a. Petitioner's argument (Pet. 17-26) that the deci sion below conflicts with this Court's retroactivity analy sis by considering whether petitioner relied on Section 212(c) before it was repealed lacks merit. As this Court has explained, in determining whether a statute has a retroactive effect, a court must make a "commonsense, functional judgment" that "should be informed and guid ed by 'familiar considerations of fair notice, reasonable reliance, and settled expectations.'" Martin v. Hadix, 527 U.S. 343, 357-358 (1999) (quoting Landgraf v. USI Film Prods., 511 U.S. 244, 270 (1994)).

In St. Cyr itself, this Court placed considerable em phasis on the fact that "[p]lea agreements involve a quid pro quo," whereby, "[i]n exchange for some perceived benefit, defendants waive several of their constitutional rights (including the right to a trial) and grant the gov ernment numerous tangible benefits." 533 U.S. at 321- 322 (citation and internal quotation marks omitted). In light of "the frequency with which § 212(c) relief was granted in the years leading up to AEDPA and IIRIRA," the Court concluded that "preserving the pos sibility of such relief would have been one of the princi pal benefits sought by defendants deciding whether to accept a plea offer or instead to proceed to trial." Id. at 323. And because, in the Court's view, aliens in St. Cyr's position "almost certainly relied upon th[e] likelihood [of receiving § 212(c) relief] in deciding whether to forgo their right to a trial," the Court held that "the elimina tion of any possibility of § 212(c) relief by IIRIRA has an obvious and severe retroactive effect." Id. at 325.

In asserting that the court of appeals misinterpreted St. Cyr, petitioner principally relies (Pet. 17-26) on three of this Court's retroactivity cases: Landgraf, supra; Hughes Aircraft Co. v. United States ex rel. Schumer, 520 U.S. 939 (1997); and Martin, supra. Not only did Landgraf and Martin both specifically mention "rea sonable reliance," Martin, 527 U.S. at 358; Landgraf, 511 U.S. at 270, but all three of petitioner's cases pre dated this Court's decision in Fernandez-Vargas v. Gon zales, 548 U.S. 30 (2006), which explicitly discussed St. Cyr and confirmed the importance of reliance in its anal ysis. In Fernandez-Vargas, the Court stated that St. Cyr "emphasized that plea agreements involve a quid pro quo * * * in which a waiver of constitutional rights * * * had been exchanged for a perceived benefit * * * valued in light of the possible discretionary relief, a focus of expectation and reliance." Id. at 43-44 (inter nal quotation marks omitted). Distinguishing the situa tion of the alien in Fernandez-Vargas from that of the alien in St. Cyr, the Court remarked that, "before IIRIRA's effective date Fernandez-Vargas never availed himself of [provisions providing for discretionary relief] or took action that enhanced their significance to him in particular, as St. Cyr did in making his quid pro quo agreement." Id. at 44 n.10.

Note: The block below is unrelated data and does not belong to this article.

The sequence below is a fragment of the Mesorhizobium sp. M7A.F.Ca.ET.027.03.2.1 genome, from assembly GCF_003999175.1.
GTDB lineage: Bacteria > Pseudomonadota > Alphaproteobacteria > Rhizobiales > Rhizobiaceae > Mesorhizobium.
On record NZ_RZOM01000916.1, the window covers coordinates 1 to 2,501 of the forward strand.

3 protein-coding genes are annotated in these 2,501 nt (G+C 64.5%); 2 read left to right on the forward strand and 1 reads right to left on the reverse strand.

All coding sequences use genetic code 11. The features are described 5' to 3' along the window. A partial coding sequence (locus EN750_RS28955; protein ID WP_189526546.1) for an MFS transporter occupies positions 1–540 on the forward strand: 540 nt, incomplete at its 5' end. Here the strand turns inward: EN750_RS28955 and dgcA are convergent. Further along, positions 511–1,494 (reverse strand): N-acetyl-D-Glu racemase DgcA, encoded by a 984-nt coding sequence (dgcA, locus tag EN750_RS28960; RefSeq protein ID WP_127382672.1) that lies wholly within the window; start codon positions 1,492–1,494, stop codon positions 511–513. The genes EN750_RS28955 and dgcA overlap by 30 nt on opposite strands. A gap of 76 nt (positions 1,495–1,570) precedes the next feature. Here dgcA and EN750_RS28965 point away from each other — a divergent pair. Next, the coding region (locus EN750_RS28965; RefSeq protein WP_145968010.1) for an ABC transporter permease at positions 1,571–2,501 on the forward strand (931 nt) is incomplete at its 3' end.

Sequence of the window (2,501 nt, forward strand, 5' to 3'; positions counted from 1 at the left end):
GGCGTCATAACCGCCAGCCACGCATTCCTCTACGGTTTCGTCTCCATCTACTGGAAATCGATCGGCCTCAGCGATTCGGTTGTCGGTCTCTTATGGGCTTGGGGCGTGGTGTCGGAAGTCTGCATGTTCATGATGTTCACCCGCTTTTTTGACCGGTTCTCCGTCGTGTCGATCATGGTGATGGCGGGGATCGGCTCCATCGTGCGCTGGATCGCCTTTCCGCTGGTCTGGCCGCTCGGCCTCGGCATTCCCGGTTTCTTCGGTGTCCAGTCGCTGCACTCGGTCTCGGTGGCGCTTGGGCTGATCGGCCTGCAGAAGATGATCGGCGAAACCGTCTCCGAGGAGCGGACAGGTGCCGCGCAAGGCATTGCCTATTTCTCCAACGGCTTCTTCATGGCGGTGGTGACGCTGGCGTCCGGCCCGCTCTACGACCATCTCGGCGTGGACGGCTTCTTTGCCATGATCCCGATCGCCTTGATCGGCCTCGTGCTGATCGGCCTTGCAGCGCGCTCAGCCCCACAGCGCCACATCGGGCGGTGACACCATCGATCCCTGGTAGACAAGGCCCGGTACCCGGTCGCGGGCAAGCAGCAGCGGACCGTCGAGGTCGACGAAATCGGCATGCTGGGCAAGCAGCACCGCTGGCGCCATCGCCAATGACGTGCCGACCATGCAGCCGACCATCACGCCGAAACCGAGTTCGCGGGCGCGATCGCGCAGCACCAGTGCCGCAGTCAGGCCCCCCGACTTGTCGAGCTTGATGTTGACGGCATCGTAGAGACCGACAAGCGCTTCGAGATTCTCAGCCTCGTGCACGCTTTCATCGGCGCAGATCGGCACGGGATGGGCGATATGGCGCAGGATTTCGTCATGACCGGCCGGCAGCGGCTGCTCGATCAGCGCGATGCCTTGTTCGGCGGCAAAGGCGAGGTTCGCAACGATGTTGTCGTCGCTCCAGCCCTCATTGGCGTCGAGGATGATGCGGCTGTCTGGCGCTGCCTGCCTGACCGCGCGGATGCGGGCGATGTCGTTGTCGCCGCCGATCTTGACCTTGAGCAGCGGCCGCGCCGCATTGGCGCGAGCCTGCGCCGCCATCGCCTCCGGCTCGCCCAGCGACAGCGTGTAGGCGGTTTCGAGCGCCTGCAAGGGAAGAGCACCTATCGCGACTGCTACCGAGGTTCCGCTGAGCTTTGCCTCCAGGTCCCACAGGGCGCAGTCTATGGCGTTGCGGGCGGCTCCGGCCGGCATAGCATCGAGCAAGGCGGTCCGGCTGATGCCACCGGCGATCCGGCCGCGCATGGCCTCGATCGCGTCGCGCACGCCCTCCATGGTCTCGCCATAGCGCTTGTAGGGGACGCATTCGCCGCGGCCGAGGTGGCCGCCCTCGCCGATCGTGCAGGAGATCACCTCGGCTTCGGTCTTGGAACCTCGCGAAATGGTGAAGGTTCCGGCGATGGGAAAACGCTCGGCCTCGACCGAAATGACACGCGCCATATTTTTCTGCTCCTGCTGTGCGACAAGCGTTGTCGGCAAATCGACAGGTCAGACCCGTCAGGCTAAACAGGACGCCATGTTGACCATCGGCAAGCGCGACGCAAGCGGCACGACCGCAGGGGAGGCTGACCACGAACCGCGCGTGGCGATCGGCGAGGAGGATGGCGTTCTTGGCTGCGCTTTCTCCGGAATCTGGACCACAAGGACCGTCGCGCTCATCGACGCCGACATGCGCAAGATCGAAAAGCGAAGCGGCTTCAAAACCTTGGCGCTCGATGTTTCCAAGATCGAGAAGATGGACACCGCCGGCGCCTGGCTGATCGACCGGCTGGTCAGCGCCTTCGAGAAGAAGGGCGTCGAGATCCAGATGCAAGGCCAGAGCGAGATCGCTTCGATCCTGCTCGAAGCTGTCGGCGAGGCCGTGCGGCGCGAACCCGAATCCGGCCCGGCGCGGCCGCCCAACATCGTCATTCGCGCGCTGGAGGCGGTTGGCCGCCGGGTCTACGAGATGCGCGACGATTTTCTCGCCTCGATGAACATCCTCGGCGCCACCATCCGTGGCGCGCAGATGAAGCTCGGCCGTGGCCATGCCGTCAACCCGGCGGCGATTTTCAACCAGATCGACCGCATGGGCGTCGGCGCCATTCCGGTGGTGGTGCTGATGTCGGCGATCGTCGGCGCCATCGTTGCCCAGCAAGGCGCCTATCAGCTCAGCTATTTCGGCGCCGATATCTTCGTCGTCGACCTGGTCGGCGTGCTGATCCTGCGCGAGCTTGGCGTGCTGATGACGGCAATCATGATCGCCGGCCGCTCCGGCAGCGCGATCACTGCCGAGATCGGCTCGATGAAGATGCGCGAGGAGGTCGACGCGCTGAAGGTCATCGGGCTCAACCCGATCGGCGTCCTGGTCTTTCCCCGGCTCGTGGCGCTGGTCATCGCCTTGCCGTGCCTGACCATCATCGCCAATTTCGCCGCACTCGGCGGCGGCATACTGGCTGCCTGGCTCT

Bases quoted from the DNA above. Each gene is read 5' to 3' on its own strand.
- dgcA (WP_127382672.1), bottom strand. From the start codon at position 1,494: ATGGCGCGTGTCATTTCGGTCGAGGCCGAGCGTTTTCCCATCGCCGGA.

Thus, the court of appeals did not err in considering reasonable reliance as part of its "commonsense, func tional" judgment about retroactivity. Martin, 527 U.S. at 357.

b. Petitioner contends (Pet. 5-6) that there is a con flict among the circuits as to the availability of Section 212(c) relief to aliens convicted of crimes prior to the enactment of AEDPA and IIRIRA. The disagreement is quite narrow, however. Nine circuits have declined to extend the holding of St. Cyr generally to aliens con victed after going to trial rather than pleading guilty. See Dias v. INS, 311 F.3d 456, 458 (1st Cir. 2002), cert. denied, 539 U.S. 926 (2003); Rankine v. Reno, 319 F.3d 93, 102 (2d Cir.), cert. denied, 540 U.S. 910 (2003); Mbea v. Gonzales, 482 F.3d 276, 281-282 (4th Cir. 2007); Her nandez-Castillo v. Moore, 436 F.3d 516, 520 (5th Cir.), cert. denied, 549 U.S. 810 (2006); United States v. Zuñiga-Guerrero, 460 F.3d 733, 737-739 (6th Cir. 2006), cert. denied, 549 U.S. 1145 (2007); United States v. De Horta Garcia, 519 F.3d 658, 661 (7th Cir.), cert. denied, 129 S. Ct. 489 (2008); Hernandez de Anderson v. Gonza les, 497 F.3d 927, 940 (9th Cir. 2007); Hem v. Maurer, 458 F.3d 1185, 1189 (10th Cir. 2006); Ferguson v. United States Att'y Gen., No. 08-10806, 2009 WL 824434 (11th Cir. Mar. 31, 2009).2 Only the Third Circuit has held that no showing of reliance is required and that new le gal consequences attached by IIRIRA to an alien's con viction were sufficient to prevent the BIA from preclud ing Section 212(c) relief. See Atkinson v. Attorney Gen., 479 F.3d 222, 231 (2007).3 Retreating from dictum in Ponnapula v. Ashcroft, 373 F.3d 480 (3d Cir. 2004), which had suggested that an alien who had not been of fered a guilty plea would be unable to establish reliance for purposes of retroactivity analysis, id. at 494, the court in Atkinson expressly addressed "the situation of aliens who, like Atkinson, had not been offered pleas and who had been convicted of aggravated felonies following a jury trial at a time when that conviction would not have rendered them ineligible for [S]ection 212(c) re lief."4 479 F.3d at 229-230.